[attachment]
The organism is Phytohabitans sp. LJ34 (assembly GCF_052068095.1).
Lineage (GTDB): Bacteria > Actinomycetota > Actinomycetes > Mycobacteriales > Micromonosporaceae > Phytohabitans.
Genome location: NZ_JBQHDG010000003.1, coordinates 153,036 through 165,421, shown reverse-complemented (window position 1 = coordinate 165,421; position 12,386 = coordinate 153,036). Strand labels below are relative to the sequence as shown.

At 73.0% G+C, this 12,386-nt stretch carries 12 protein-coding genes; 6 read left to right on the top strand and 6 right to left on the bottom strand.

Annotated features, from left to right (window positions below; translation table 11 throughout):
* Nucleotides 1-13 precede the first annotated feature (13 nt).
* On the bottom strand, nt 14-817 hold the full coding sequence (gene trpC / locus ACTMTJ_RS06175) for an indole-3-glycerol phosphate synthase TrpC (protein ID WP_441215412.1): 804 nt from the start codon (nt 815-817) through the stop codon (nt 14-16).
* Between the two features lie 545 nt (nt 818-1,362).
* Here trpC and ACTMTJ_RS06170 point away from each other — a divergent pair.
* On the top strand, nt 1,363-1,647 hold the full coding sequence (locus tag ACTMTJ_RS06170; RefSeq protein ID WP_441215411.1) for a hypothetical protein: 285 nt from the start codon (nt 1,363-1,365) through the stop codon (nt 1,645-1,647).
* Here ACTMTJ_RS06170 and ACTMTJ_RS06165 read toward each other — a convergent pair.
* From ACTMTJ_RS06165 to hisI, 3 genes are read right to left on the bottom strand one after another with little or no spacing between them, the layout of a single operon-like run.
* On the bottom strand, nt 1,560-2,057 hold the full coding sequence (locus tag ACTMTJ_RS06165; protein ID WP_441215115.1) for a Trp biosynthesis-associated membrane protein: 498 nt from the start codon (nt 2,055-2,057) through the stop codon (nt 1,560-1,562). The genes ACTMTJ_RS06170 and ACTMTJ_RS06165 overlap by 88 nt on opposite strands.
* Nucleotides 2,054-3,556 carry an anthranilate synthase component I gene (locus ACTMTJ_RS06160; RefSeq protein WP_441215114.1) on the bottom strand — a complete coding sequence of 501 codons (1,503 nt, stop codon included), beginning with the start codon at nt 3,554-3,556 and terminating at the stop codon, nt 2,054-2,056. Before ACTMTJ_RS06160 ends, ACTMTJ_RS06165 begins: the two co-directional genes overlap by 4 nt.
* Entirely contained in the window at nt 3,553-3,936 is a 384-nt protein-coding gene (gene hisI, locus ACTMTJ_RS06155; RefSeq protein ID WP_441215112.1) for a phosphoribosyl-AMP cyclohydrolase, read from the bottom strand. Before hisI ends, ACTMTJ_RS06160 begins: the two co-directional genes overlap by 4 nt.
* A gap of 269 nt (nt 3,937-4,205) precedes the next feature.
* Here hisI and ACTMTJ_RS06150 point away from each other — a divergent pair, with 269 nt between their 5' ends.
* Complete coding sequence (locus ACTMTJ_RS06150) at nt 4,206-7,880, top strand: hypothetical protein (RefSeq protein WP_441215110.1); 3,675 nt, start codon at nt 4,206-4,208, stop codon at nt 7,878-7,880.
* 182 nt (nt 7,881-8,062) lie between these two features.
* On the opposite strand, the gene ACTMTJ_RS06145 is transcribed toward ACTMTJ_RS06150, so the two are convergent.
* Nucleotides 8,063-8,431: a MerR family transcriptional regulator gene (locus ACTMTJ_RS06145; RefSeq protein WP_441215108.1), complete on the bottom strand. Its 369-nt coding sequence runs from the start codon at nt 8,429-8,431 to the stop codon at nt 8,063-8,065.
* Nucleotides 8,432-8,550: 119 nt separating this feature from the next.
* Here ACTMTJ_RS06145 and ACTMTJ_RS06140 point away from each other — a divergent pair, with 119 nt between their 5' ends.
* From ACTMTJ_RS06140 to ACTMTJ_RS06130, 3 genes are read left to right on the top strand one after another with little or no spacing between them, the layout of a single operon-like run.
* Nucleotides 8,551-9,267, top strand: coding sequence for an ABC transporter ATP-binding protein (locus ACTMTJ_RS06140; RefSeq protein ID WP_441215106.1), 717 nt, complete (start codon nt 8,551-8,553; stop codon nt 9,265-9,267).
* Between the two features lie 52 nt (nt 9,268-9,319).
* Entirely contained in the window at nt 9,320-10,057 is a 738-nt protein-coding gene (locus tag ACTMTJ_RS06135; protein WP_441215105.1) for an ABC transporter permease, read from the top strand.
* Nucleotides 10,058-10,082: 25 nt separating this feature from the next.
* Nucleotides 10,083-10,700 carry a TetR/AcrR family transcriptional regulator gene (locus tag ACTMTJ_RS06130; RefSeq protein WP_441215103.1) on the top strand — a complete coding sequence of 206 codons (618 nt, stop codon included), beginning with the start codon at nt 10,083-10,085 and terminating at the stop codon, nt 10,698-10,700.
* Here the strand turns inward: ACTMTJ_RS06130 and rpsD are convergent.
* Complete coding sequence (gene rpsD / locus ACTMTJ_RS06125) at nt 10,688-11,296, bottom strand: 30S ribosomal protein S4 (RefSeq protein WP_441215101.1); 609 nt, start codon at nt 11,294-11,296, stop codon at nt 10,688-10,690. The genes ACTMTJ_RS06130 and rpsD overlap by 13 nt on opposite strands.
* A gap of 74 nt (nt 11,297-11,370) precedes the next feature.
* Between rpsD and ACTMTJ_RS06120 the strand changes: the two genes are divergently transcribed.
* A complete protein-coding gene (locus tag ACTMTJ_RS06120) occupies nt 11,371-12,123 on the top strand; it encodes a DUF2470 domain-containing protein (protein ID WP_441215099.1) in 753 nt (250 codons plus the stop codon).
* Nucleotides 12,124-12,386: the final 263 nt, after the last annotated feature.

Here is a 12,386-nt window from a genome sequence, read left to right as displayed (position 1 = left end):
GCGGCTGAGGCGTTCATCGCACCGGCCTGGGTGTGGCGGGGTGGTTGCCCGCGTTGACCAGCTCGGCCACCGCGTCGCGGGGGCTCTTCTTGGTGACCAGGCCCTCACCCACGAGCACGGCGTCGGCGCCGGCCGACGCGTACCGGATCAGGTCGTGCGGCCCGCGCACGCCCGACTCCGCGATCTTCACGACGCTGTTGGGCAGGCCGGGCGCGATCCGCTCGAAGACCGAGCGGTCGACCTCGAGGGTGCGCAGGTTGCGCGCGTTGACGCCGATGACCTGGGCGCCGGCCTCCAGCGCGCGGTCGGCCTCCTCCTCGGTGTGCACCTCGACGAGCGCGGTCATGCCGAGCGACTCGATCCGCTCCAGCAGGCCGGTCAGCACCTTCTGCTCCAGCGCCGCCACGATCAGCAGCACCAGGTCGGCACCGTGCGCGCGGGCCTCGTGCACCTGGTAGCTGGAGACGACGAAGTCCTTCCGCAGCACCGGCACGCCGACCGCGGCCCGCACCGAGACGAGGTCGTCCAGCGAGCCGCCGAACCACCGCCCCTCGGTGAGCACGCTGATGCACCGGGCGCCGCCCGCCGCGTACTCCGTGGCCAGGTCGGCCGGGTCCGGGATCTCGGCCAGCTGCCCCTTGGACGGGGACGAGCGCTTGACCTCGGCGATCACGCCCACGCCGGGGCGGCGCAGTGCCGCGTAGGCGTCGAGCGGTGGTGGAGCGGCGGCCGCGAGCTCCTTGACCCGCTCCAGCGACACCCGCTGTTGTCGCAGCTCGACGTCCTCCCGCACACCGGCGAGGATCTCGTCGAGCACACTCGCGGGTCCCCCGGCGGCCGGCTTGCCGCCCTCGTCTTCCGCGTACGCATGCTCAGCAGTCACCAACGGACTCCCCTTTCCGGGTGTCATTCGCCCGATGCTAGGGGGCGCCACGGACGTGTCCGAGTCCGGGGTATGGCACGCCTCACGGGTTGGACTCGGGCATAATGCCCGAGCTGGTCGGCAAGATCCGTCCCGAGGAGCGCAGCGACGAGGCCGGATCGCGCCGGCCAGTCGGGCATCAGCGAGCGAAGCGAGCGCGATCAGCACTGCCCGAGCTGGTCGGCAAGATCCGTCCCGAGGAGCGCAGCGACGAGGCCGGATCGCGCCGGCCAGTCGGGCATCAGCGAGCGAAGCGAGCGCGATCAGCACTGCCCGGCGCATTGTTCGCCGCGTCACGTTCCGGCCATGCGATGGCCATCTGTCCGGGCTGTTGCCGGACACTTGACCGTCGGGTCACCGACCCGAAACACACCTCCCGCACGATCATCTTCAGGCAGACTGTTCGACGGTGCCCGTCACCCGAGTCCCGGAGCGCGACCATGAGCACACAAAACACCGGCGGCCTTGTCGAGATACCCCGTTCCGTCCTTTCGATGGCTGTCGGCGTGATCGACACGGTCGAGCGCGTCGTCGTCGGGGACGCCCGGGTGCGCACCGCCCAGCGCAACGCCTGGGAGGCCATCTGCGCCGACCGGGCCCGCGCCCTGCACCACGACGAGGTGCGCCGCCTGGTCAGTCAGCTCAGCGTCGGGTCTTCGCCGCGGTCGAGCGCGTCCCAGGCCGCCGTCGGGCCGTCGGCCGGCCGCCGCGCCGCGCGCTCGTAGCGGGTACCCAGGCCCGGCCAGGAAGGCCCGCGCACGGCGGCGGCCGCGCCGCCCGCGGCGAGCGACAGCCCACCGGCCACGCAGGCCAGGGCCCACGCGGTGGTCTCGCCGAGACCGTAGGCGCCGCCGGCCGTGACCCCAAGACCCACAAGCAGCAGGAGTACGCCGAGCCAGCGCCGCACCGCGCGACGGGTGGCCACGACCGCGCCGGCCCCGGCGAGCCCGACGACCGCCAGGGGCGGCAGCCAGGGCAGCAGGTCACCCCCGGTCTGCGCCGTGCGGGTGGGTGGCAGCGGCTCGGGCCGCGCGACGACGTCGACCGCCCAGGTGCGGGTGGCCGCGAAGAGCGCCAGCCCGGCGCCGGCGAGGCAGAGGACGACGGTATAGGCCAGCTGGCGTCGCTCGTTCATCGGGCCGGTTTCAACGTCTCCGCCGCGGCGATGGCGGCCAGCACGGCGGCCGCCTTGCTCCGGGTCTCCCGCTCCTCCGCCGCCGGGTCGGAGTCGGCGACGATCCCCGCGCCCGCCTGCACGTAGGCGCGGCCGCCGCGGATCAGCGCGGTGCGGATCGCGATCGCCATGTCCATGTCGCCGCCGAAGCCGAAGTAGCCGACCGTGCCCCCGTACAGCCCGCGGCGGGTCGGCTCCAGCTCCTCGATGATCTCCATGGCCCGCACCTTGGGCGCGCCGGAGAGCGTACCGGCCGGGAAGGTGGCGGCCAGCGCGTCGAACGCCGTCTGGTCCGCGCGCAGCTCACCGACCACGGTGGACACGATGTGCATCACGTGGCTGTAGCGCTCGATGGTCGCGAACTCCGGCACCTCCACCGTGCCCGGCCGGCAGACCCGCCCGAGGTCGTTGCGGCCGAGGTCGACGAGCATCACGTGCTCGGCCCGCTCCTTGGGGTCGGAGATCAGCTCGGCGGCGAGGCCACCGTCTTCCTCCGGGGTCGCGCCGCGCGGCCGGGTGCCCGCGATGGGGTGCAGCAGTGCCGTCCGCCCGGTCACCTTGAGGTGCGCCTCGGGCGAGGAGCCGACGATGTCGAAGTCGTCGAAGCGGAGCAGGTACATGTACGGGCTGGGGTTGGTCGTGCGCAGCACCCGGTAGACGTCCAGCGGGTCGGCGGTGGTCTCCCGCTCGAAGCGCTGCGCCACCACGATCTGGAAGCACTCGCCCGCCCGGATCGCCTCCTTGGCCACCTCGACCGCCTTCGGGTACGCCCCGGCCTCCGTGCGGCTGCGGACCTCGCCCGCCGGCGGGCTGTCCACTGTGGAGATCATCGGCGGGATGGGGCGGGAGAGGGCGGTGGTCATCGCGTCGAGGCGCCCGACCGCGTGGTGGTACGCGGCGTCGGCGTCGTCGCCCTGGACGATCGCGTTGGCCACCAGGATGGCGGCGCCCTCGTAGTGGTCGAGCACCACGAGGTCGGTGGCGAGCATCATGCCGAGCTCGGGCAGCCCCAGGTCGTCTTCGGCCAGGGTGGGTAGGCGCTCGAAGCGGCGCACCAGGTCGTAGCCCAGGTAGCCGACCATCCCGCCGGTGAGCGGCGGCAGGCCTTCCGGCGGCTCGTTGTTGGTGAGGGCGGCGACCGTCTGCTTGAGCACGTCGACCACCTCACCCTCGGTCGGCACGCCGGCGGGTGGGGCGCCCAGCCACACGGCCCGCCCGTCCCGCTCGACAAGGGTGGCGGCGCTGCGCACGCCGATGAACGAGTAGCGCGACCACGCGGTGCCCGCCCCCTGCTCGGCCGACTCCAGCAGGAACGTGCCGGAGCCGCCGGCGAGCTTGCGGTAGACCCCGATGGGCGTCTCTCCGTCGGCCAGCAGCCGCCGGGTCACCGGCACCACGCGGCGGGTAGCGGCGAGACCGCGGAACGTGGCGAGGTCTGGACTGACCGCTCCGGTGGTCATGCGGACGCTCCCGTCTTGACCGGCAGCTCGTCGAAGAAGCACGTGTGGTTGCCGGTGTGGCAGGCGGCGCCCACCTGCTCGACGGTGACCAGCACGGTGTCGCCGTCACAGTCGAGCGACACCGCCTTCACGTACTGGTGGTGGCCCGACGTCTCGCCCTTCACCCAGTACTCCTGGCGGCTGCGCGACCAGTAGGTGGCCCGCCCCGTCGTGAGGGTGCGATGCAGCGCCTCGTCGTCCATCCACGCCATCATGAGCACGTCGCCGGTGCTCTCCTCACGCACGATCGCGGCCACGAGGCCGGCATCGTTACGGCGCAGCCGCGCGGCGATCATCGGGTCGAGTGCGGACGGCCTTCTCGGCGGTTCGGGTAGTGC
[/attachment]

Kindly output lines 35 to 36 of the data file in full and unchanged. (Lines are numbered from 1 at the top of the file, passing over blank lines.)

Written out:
* Nucleotides 12,124-12,386: the final 263 nt, after the last annotated feature.

Here is a 12,386-nt window from a genome sequence, read left to right as displayed (position 1 = left end):